Presented by Xsolla
Game developers with an eye on global growth need to pay attention to Japan. With more than 70 million gamers, according to Research and Markets, Japan’s video game market is nearly as big as North America’s. This can translate to serious growth and revenue—if you know how to approach the market.
Like any region, Japan has operational nuances that can have a big influence on your success. To position your game for the greatest success, you need to familiarize yourself with the country’s unique payment systems, payment regulations and communication laws—even cultural expectations.
This is no small task for already-busy game developers. To save you time, resources and frustration, we’ve rounded up some best practices for accelerating growth in the Japanese market.
Did you know that Japan is one of the first countries to regulate virtual currency? As part of a 2016 Payment Services Act amendment, any unused balances that equal 10 million Yen or more have to be reported to the authorities, or expire within six months. As a game developer, you’ll need to build the appropriate notifications and tax reporting into your game experience and operations.
Another important regulation is Japan’s Consumption Tax, which places an 8% tax on any company doing business in Japan without a physical presence. If you fall into this category, you also need to appoint a Japanese tax accountant for all communications between the company and the tax administration. When working directly with local payment providers, It’s up to you to request tax reports to make sure those taxes have been paid.
Japan also has a law that makes it illegal to send unsolicited commercial emails. Businesses—including games—need to get email consent from recipients. What’s more, you need to keep a record of that consent for the three years starting from the date the last email was sent.
It will obviously be tough to grow your video game if you don’t offer it in your target market’s native language, but did you know that localization is regulation in Japan?
To do business here, your game and related websites need to be in Japanese, with all transactions in the local currency. Failure to comply comes with real risk—a dissatisfied player could contact the National Consumer Affairs Center, which might result in your game and studio being fined or even banned from the country.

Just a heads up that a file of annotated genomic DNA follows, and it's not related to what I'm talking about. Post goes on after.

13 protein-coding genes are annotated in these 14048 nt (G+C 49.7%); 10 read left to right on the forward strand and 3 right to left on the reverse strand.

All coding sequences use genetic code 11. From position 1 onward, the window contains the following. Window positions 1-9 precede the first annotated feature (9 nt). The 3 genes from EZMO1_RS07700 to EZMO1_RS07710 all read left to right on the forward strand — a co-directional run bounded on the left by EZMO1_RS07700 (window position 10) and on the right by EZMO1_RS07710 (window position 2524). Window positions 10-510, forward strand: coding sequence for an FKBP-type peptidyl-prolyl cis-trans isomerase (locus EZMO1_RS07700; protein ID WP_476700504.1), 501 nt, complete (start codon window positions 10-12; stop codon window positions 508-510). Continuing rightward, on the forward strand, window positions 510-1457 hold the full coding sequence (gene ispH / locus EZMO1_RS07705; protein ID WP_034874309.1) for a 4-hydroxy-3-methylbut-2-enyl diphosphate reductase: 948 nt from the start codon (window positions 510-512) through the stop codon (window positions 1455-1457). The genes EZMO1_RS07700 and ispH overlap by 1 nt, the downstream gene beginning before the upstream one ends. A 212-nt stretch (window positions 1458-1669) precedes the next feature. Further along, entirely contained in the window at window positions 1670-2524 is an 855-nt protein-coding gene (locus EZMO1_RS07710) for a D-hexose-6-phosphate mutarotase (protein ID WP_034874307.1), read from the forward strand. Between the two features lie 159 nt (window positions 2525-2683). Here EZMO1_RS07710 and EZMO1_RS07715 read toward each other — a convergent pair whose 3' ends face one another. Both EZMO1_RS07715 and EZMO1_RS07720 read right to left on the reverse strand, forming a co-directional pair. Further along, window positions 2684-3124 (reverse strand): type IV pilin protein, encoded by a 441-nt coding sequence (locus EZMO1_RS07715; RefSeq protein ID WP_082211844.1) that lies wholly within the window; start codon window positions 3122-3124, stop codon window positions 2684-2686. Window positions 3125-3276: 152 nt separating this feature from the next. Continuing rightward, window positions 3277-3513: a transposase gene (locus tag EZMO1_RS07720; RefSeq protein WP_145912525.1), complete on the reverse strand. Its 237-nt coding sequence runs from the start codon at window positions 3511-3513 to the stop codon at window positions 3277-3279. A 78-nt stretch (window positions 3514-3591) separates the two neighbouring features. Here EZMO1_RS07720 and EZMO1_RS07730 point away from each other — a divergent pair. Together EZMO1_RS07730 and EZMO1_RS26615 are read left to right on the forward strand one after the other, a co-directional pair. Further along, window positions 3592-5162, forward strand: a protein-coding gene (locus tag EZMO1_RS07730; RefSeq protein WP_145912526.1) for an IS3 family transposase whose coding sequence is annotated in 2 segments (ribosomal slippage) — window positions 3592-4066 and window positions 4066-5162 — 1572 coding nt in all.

Credit cards and PayPal only reach around two-thirds of Japan’s massive audience. In a country of 70 million gamers, you’ll miss out on a big share of revenue if you don’t support other payment types.
Among those you’ll want to enable is Webmoney, an online payment method similar to a debit card or prepaid card. Webmoney represents as much as 10% of the market opportunity, according to Xsolla analyst research.
Cash is big in Japan, too. As much as 20% of the Japanese e-commerce market uses Konbini, a cash payment system that allows shoppers to make purchases that they pay for later at ATMs or convenience stores. Though Konbini has a smaller market share than credit cards, our data shows that the average Konbini purchase is twice as big, making it an important payment type.
Direct carrier billing offers another meaningful opportunity to grow your audience in Japan. This “mobile wallet” is convenient and popular globally, despite high fees. The fees are lower in Japan, which is why you’ll have an easier time growing your audience if you support it.
New markets can be overwhelming, but with the right resources and support, you can navigate them more efficiently and with a lot less frustration. Xsolla has been in the Japanese video game market since 2011, so we can help you work through the details to maximize growth. To get more essential information on Japan’s video game market, download the free ebook from Xsolla’s video game experts, How to Grow Your Video Game in Japan.